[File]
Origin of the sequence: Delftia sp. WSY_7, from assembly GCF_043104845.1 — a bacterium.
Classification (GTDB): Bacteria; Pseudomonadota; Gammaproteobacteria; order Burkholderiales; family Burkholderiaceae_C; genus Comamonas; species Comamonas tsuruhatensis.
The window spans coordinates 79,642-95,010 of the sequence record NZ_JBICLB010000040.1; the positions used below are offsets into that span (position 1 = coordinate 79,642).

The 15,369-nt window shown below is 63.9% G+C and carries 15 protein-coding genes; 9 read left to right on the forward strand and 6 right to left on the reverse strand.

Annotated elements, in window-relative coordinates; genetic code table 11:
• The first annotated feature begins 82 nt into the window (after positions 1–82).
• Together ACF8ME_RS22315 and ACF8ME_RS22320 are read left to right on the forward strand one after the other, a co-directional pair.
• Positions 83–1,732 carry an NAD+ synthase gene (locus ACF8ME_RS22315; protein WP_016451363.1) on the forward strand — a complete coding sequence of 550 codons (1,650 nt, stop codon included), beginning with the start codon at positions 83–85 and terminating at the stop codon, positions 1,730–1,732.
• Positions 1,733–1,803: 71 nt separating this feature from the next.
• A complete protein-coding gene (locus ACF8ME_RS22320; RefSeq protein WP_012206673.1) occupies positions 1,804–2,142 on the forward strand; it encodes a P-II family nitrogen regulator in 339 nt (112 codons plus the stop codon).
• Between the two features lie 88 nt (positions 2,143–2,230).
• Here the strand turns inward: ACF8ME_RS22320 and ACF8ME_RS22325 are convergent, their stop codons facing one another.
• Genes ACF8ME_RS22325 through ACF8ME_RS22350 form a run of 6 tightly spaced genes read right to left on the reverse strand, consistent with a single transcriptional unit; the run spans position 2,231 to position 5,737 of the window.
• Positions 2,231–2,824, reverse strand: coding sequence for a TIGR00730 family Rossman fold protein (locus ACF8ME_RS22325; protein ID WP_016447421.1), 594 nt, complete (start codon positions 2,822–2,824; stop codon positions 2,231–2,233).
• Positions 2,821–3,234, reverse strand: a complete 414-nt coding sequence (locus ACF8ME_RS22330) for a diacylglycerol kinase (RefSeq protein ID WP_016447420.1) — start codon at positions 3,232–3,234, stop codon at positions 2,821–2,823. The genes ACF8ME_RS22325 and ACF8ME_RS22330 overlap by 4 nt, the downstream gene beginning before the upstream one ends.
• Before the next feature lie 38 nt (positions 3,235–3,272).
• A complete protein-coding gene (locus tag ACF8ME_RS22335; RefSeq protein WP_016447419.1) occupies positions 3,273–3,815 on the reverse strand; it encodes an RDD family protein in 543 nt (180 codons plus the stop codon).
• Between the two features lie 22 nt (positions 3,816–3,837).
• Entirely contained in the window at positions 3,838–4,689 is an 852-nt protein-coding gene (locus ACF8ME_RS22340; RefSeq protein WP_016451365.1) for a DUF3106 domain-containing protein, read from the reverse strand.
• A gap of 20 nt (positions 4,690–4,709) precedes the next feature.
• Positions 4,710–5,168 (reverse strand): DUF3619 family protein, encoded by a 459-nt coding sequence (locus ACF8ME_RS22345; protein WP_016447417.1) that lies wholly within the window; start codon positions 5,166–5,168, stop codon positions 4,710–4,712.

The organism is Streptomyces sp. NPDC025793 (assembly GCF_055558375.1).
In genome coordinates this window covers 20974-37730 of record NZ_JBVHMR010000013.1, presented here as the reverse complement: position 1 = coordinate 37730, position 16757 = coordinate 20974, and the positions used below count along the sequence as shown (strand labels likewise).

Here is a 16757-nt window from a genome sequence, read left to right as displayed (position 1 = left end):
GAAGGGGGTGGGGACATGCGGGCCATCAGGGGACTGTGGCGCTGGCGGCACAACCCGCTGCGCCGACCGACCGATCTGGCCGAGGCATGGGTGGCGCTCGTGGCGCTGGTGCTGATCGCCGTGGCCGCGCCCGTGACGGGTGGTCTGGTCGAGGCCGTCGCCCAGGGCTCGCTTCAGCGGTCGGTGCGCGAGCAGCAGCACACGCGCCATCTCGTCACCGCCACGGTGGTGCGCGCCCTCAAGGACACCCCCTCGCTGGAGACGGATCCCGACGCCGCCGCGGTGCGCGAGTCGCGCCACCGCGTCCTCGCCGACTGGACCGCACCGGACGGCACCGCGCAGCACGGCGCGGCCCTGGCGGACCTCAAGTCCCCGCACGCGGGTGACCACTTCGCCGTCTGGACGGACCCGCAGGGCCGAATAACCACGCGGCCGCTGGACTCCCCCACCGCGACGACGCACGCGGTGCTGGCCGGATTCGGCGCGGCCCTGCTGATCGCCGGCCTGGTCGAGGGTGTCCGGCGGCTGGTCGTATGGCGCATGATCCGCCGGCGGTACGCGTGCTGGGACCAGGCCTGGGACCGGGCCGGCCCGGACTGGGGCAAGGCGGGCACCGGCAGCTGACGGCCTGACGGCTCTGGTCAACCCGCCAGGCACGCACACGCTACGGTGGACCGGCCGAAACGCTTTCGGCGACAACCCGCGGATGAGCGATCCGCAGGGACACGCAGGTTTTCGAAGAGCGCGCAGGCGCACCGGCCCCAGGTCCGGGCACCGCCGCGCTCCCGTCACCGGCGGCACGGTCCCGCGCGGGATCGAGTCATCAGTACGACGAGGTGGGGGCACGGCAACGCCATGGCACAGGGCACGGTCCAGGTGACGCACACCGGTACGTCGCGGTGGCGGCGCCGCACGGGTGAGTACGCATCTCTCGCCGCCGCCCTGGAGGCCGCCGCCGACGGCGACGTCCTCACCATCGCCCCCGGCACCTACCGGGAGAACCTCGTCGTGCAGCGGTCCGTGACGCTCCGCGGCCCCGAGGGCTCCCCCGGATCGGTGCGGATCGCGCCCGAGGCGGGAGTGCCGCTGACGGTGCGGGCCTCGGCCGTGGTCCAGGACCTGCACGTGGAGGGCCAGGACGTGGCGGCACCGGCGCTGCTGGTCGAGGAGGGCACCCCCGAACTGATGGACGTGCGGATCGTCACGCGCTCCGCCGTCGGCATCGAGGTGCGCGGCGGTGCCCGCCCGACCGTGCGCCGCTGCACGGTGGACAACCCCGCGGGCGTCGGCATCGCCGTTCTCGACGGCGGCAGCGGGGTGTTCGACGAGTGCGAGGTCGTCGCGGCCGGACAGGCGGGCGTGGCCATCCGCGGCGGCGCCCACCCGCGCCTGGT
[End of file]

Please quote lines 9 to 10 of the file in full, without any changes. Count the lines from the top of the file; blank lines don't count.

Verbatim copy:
• Positions 1,733–1,803: 71 nt separating this feature from the next.
• A complete protein-coding gene (locus ACF8ME_RS22320; RefSeq protein WP_012206673.1) occupies positions 1,804–2,142 on the forward strand; it encodes a P-II family nitrogen regulator in 339 nt (112 codons plus the stop codon).